1. Baby does not latch on
Feeling exhausted from your baby’s overnight newborn phase? Tell yourself you are doing an awesome job! If your baby is not latching on well, it could be due to reasons such as poor positioning or the medication it received during labour. When this happens, move your baby away from the breast and start again, because pushing it into the breast may cause your precious one to refuse it even more. Babies also may not show interest in breastfeeding if they are tired and sleepy. Try breastfeeding again when your baby is awake and feeling calm.
2. Baby rejects breastfeeding
If your baby starts using a pacifier or bottle in the early weeks of breastfeeding, it may become confused when presented with the breast and may reject breastfeeding completely. A pacifier or bottle is best introduced no earlier than three to four weeks after birth, and only after you have established a nursing routine. If your newborn continues to experience nipple confusion, contact a lactation consultant for more advice. In the meantime, keep positive because just as suddenly as your baby refuses breast milk, your baby will be happily breastfeeding again in no time.
3. Sore or cracked nipples
If you are new to breastfeeding, it is not unusual to experience sore or cracked nipples due to poor positioning or incorrect latch-on techniques. Ensure that your nipple reaches the back of your baby’s mouth during breastfeeding, away from the pressure of its gums and tongue. Check in with a lactation consultant if needed for the right breastfeeding methods, and apply purified lanolin cream to soothe your nipples meanwhile. Unless it is an infection, soreness will settle in a few days!
4. Fungal infection
If your nipples feel painful, itchy and are in a deep pink colour, it may be a sign of fungal infection, or candidiasis. You may also notice white patches in your baby’s tongue and gums. In this case, alert your doctors and seek treatment urgently. Anti-fungal medicine will be prescribed for you and your little one. In addition, ensure that you wash your breast pump parts, pacifiers, nursing pads and bras daily. Until the fungal infection is cleared, avoid storing and freezing breast milk. It is not always easy with a newborn, but try to rest when you can and get as much help as possible.
5. Breast leakage
Between changing nappies and washing breast pumps, you may suddenly experience dampness…in your bra! Leakage occurs when your breasts produce so much milk that they overflow. The good news is that leakage is harmless, save the occasional embarrassment if you are out and about: Tuck nursing pads inside your bra to absorb leaks, or cross your arms over your breasts and press firmly. Fret no more once you have established a breastfeeding rhythm that works for you and your baby!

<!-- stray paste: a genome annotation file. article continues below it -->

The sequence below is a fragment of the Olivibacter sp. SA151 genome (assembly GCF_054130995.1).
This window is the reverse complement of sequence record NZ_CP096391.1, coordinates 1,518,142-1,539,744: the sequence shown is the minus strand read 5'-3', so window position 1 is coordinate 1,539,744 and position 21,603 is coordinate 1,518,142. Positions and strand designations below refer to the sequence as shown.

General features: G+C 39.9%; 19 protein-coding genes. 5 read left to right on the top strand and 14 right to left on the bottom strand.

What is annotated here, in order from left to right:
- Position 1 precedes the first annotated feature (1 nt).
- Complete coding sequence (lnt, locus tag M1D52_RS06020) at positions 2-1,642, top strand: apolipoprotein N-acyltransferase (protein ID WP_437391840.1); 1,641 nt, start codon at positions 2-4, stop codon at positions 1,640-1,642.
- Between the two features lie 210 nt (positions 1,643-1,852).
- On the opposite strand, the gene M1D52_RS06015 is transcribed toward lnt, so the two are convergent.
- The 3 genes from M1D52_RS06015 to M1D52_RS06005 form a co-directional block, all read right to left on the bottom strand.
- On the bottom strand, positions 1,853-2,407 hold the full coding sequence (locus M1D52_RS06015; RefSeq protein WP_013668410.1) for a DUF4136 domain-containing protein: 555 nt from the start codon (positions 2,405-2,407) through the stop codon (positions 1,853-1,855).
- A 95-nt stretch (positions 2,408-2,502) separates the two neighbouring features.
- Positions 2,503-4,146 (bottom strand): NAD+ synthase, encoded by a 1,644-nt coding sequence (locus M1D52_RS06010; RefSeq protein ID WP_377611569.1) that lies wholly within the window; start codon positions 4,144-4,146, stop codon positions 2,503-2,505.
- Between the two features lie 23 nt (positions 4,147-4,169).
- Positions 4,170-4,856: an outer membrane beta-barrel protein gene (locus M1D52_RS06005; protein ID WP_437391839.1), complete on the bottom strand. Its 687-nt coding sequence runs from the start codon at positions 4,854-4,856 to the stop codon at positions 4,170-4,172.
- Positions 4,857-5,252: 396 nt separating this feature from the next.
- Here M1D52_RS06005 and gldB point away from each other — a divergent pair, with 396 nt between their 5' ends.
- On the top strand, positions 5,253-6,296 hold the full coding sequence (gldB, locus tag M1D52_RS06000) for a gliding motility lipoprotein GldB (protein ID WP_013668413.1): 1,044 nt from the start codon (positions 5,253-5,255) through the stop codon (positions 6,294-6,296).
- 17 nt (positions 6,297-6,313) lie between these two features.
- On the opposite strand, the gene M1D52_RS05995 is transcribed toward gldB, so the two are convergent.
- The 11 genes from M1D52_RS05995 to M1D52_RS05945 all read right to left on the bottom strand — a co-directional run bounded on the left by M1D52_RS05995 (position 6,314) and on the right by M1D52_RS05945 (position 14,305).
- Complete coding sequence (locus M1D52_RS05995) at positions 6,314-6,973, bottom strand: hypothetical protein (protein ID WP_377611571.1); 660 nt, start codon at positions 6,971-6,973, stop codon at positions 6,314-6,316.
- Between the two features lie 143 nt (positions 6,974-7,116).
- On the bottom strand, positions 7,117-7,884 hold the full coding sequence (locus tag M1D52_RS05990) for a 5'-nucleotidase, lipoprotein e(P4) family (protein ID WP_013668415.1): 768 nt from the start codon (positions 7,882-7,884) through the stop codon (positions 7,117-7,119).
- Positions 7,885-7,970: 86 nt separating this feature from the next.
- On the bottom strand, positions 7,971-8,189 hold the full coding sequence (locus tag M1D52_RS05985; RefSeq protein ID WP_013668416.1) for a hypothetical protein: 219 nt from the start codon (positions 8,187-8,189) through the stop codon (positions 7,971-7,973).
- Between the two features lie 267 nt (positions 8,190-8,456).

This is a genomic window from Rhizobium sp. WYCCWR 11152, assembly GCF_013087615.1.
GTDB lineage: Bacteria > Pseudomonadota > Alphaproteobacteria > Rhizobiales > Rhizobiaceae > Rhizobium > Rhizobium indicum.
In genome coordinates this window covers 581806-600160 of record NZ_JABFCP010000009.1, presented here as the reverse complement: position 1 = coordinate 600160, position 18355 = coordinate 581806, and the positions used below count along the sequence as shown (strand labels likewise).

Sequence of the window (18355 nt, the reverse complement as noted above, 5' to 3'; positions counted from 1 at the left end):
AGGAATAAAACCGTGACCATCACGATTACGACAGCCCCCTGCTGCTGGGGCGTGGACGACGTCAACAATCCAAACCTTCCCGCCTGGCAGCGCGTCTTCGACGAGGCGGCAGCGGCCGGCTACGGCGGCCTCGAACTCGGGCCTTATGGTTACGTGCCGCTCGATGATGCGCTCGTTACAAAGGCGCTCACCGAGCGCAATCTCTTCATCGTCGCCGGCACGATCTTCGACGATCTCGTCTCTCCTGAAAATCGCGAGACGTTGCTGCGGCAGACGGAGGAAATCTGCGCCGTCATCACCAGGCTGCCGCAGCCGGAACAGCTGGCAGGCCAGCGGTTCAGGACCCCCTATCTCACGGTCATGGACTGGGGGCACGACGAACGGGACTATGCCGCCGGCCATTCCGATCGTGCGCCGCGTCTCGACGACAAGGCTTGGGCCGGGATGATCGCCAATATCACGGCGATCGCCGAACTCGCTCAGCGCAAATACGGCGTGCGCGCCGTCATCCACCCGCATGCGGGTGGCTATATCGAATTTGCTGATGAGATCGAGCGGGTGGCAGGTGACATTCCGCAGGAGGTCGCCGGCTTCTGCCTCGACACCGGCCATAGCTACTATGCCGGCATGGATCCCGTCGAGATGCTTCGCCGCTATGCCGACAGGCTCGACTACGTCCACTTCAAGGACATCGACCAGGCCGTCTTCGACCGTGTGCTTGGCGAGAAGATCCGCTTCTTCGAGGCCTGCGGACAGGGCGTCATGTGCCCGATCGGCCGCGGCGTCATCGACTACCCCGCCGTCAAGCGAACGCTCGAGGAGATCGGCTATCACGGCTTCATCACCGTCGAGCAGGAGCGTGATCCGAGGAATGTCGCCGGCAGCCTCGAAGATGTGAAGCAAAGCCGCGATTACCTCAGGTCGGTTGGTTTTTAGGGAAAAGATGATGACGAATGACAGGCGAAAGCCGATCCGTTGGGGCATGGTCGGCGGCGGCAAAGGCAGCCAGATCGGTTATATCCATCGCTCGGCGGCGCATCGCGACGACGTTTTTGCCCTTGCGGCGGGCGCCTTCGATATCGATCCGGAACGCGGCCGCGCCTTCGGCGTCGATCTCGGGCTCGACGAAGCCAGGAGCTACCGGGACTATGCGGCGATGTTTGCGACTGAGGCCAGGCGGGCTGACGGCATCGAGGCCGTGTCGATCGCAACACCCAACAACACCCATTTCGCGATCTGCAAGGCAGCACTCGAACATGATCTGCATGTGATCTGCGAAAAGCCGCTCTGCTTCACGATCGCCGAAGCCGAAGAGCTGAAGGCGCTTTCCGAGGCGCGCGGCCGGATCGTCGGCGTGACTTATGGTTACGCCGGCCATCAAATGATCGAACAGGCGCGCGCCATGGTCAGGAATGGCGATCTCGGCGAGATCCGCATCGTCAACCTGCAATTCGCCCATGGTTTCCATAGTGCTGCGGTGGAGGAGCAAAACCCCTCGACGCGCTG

6. Breast engorgement
If your breasts are full of milk and generally feel hard, tight and painful, you may be experiencing breast engorgement. Newborns feed little and often, and it can take days before your milk supply adapts to your baby’s needs. If breast engorgement is not treated, it can lead to clogged ducts and infection. To reduce your chances of becoming engorged, feed on demand, about eight to 12 times a day. It also helps if you let your little darling finish nursing on one breast before switching to the other!
7. Clogged milk ducts
If you feel a small lump in your breast, it could be a sign of a clogged milk duct. Milk ducts will become blocked if they are not drained well. Hang in there, because this can be easily fixed! To avoid clogged ducts, feed regularly. Nursing bras without underwires are also a great option as they will reduce the compression of milk ducts. In between feedings, express milk or place a warm compress on your breasts to encourage milk flow.
8. Low milk supply
Breastfeeding is a physical and emotional journey and it is normal to worry if you are supplying your baby with enough breast milk. The good news is that the vast majority of mothers will create sufficient milk just by feeding on demand and by having skin-to-skin contact! Here are some signs of a happy, cuddly baby: its little cheeks are full while feeding, and it releases the breast on its own to fall asleep when full. After each feed, your breasts should feel soft and not hard. Alternate between breasts to stimulate your milk supply, and monitor by weighing your baby after each feed.
9. Returning to work
Returning to work after your maternity leave is definitely a transition like no other. Purchase electric hands-free pumps that allow you to express milk in office while you are busy typing up reports or processing documents. If you can, buy two sets of pumps – with the right flange fit – so that you will always have a clean set available. It also helps to practice pumping a few weeks before returning to work! Stock up some breast milk in the freezer before you go as well. After all, any amount of breast milk is better than none.
10. Breastfeeding in public
Many mothers think twice about breastfeeding in public, but you should not feel obliged to stay home! Gain breastfeeding confidence when you practice in front of a mirror, and arm yourself with a blanket, nursing cover and nursing clothes with hidden access. If you are ever chased out of a shopping mall or restaurant, leave and perhaps follow up with a letter to the establishment! May you never have to search for a secluded corner or changing room to nourish your baby!
Your baby feels most relaxed if you are relaxed. While experts suggest exclusive breastfeeding for six months, take into account your lifestyle needs and supplement with formula or stop nursing if necessary. Most importantly, build a strong support system with family and friends – their words of encouragement can make all the difference at the end of each hectic day!